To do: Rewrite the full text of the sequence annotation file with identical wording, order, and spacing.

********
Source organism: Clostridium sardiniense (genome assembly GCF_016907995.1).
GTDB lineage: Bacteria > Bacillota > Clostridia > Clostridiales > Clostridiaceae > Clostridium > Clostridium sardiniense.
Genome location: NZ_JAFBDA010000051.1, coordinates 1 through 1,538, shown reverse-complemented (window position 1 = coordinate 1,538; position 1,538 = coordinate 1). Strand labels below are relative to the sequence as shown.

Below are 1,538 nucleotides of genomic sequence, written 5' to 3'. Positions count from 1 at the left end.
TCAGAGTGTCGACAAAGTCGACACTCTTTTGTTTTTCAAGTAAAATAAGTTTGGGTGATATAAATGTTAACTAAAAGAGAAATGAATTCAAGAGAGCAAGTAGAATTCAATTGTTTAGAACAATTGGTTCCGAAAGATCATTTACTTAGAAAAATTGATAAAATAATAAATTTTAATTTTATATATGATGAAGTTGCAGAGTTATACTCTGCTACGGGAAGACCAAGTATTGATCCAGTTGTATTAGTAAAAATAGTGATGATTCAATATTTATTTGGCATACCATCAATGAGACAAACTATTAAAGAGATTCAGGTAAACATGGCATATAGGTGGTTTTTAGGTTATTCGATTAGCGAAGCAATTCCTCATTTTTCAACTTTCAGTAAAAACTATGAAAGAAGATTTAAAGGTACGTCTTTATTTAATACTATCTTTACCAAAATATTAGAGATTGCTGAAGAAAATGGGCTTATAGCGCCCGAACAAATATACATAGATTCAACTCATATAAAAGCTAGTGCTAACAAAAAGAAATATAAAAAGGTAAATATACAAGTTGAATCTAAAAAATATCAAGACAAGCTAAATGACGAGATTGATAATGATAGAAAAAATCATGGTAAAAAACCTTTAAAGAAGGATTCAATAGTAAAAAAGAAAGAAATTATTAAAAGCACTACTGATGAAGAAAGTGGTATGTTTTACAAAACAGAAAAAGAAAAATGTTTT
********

Source organism: Clostridium sardiniense (genome assembly GCF_016907995.1).
GTDB lineage: Bacteria > Bacillota > Clostridia > Clostridiales > Clostridiaceae > Clostridium > Clostridium sardiniense.
Genome location: NZ_JAFBDA010000051.1, coordinates 1 through 1,538, shown reverse-complemented (window position 1 = coordinate 1,538; position 1,538 = coordinate 1). Strand labels below are relative to the sequence as shown.

Below are 1,538 nucleotides of genomic sequence, written 5' to 3'. Positions count from 1 at the left end.
TCAGAGTGTCGACAAAGTCGACACTCTTTTGTTTTTCAAGTAAAATAAGTTTGGGTGATATAAATGTTAACTAAAAGAGAAATGAATTCAAGAGAGCAAGTAGAATTCAATTGTTTAGAACAATTGGTTCCGAAAGATCATTTACTTAGAAAAATTGATAAAATAATAAATTTTAATTTTATATATGATGAAGTTGCAGAGTTATACTCTGCTACGGGAAGACCAAGTATTGATCCAGTTGTATTAGTAAAAATAGTGATGATTCAATATTTATTTGGCATACCATCAATGAGACAAACTATTAAAGAGATTCAGGTAAACATGGCATATAGGTGGTTTTTAGGTTATTCGATTAGCGAAGCAATTCCTCATTTTTCAACTTTCAGTAAAAACTATGAAAGAAGATTTAAAGGTACGTCTTTATTTAATACTATCTTTACCAAAATATTAGAGATTGCTGAAGAAAATGGGCTTATAGCGCCCGAACAAATATACATAGATTCAACTCATATAAAAGCTAGTGCTAACAAAAAGAAATATAAAAAGGTAAATATACAAGTTGAATCTAAAAAATATCAAGACAAGCTAAATGACGAGATTGATAATGATAGAAAAAATCATGGTAAAAAACCTTTAAAGAAGGATTCAATAGTAAAAAAGAAAGAAATTATTAAAAGCACTACTGATGAAGAAAGTGGTATGTTTTACAAAACAGAAAAAGAAAAATGTTTT